Research themes

The theory of efficient algorithms is the common base of our research topics, both in classical and in quantum computation. We seek to tackle emerging algorithmic challenges and to understand the limitations of novel computational models. We identify central algorithmic problems, suggest efficient solutions, analyze them, and at the same time try to show their optimality by finding lower bounds on the complexity of the given problems.

In classical computation we focus on computational models that take into account various restrictions on the access to the input, including streaming algorithms, online algorithms, distributed algorithms or property testing. In all these areas the development and study of probabilistic tools for approximation are often necessary in order to design algorithms that remain efficient.

We also study algorithmic aspects of distributed systems, ranging from network computing to new approaches in the context of animal collective behavior. In the latter framework, we collaborate in parallel with experimental biologists to validate our methodology and our predictions.

In quantum computation we try to better understand the contribution of quantum information to computation, cryptography and communication. We are also involved in several experimental projects and industrial partnerships, which complement our theoretical expertise and our international positioning. To learn more: Quantum computing at IRIF.

The mutual exchange of ideas and techniques between all these models of computation is an important characteristic of the research carried out within our group. We use complexity theory tools in order to better understand and quantify the limitations of various models for computation, communication, and privacy, as well as to study quantum physics and biological systems from a new standpoint. These tools include communication complexity, query complexity, information theory and algorithmic game theory.


National and international networks


We are seeking excellent candidates for permanent and postdoctoral positions in classical and quantum computing. We are also happy to welcome motivated and strong students to pursue a PhD or a Master thesis in our group.

Topics of interest include (but are not limited to): algorithms, online algorithms, streaming algorithms, approximation algorithms, communication complexity, cryptography, computational game theory, quantum computing, computational applications of logic, randomness in computing, privacy.

Further information may be obtained from any of the permanent members of the group.

Permanent positions

Every year, the CNRS (French National Center for Scientifc Research) has job openings, including some openings for researchers in Computer Science. The application deadline is usually in early January. Details are available on the CNRS website.

Faculty positions at the Université Paris Diderot may also be available. The application deadline is usually in March. Details are available on the University website.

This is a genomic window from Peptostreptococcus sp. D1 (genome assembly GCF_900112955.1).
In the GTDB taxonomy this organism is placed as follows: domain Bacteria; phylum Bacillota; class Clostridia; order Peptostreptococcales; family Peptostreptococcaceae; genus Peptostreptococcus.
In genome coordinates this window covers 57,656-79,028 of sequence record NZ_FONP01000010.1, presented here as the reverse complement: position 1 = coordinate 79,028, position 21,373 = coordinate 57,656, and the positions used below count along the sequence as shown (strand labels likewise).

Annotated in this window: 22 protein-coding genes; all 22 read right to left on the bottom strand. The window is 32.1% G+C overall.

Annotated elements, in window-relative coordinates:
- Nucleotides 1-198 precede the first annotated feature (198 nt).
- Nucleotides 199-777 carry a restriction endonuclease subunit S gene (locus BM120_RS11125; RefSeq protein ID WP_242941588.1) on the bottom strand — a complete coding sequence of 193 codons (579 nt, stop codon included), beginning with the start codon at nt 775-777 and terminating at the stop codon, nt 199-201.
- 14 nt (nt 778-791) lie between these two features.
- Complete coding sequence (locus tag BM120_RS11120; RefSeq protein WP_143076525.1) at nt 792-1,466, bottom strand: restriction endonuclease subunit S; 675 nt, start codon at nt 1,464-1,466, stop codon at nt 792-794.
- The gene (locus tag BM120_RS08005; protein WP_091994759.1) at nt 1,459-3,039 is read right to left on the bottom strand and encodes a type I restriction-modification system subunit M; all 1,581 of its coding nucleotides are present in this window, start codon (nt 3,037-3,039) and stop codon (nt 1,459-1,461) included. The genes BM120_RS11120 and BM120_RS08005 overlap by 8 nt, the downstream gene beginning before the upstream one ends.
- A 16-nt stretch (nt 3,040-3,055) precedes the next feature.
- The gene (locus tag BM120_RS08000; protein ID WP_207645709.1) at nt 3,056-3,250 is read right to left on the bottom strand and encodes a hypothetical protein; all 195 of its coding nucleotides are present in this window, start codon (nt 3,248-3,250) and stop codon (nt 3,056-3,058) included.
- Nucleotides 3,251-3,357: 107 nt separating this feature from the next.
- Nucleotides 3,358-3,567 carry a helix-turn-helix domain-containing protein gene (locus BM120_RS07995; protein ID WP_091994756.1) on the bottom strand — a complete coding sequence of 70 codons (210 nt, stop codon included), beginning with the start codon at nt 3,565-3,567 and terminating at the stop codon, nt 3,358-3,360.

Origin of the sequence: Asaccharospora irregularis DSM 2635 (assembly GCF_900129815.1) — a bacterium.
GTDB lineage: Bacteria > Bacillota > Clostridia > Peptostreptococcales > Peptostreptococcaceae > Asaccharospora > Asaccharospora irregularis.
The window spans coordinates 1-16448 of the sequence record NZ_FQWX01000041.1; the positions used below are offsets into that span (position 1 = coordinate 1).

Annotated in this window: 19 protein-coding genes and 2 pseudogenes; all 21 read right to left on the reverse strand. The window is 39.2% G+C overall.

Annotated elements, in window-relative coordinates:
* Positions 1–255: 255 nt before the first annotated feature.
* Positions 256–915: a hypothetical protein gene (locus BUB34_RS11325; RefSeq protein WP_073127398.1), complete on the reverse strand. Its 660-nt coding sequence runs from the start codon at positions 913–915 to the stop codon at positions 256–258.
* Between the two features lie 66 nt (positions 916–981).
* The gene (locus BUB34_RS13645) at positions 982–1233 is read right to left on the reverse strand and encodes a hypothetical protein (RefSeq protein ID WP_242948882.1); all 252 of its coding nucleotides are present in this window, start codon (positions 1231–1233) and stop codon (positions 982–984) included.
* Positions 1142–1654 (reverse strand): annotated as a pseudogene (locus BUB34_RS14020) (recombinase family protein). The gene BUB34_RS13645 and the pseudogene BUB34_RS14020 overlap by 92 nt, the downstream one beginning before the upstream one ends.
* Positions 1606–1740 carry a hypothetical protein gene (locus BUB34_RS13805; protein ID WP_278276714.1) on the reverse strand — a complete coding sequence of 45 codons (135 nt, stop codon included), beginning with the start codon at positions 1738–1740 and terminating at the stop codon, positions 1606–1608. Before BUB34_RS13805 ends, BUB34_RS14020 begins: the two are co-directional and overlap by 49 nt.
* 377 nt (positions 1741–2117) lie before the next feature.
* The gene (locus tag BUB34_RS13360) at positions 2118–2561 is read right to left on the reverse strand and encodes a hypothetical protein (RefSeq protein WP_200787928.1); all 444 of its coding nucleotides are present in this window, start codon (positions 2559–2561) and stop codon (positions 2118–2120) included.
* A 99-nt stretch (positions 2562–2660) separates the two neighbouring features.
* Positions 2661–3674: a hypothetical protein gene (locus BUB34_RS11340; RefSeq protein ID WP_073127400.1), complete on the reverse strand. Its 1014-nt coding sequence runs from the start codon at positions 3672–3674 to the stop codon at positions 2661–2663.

For those interested in applying to such positions in order to join our group, we recommend to contact one of the permanent members at least two months before the deadline in order to discuss the possibilities and the application process.

Postdoctoral positions

Starting dates are usually in September-October but may be negotiable. To apply please send a CV including list of publications, a summary of research, and names and emails of at least three references to Before applying please see further instructions, as well as the deadline for applications, at the IRIF postdoc call for applications.

The position(s) will be financed either by group resources, or via joint applications of the candidate and the group to external funding sources.

PhD and Master Theses

For PhD applicants, please contact one of the permanent members no later than spring, since scholarships are allocated just before summer.

For Master internships, please contact permanent members individually with your CV, transcripts and a description of your research interests, at least three months before the start of the internship.


We actively participate in teaching algorithms, complexity and quantum computing at the undergraduate and masters level. In the Paris Computer Science Master's Programme (MPRI) we are currently involved in the following courses: Randomness in Complexity, Quantum information and applications, and Quantum Cryptography.

Permanent members

Apers Simon @ 01 57 27 94 01 4026 Research Scientist - CNRS ASD algocomp
Couteau Geoffroy @ 01 57 27 92 45 3041 Research Scientist - CNRS ASD algocomp
De Rougemont Michel @ 01 57 27 94 48 4041 Professor Emeritus - Université Paris 2 ASD algocomp
Fraigniaud Pierre @ 01 57 27 92 60 4019 Senior Research Scientist - CNRS ASD algocomp , distribue
Kerenidis Iordanis @ 01 57 27 92 63 4025 Senior Research Scientist - CNRS ASD algocomp
Korman Amos @ 01 57 27 94 06 4028 Senior Research Scientist - CNRS - Currently on sabbatical at FILOFOCS ASD algocomp , distribue
Laplante Sophie @ 01 57 27 94 47 4040a Professor ASD algocomp
Magniez Frédéric @ 01 57 27 94 02 4024 Senior Research Scientist - CNRS ASD algocomp
Mathieu Claire @ 01 57 27 94 39 4009 Senior Research Scientist - CNRS ASD algocomp
Orru Michele @ 4027 Research Scientist - CNRS ASD algocomp
Perifel Sylvain @ 01 57 27 92 29 4017 Associate Professor ASV , ASD automates , algocomp
Rosén Adi @ 01 57 27 94 40 4013 Senior Research Scientist - CNRS ASD algocomp
Santha Miklos @ 4041 Senior Research Scientist Emeritus - CNRS ASD algocomp
Saulpic David @ 4029a Research Scientist - CNRS ASD algocomp
Vladu Adrian @ 01 57 27 92 45 3041 Research Scientist - CNRS ASD algocomp

Non-permanent members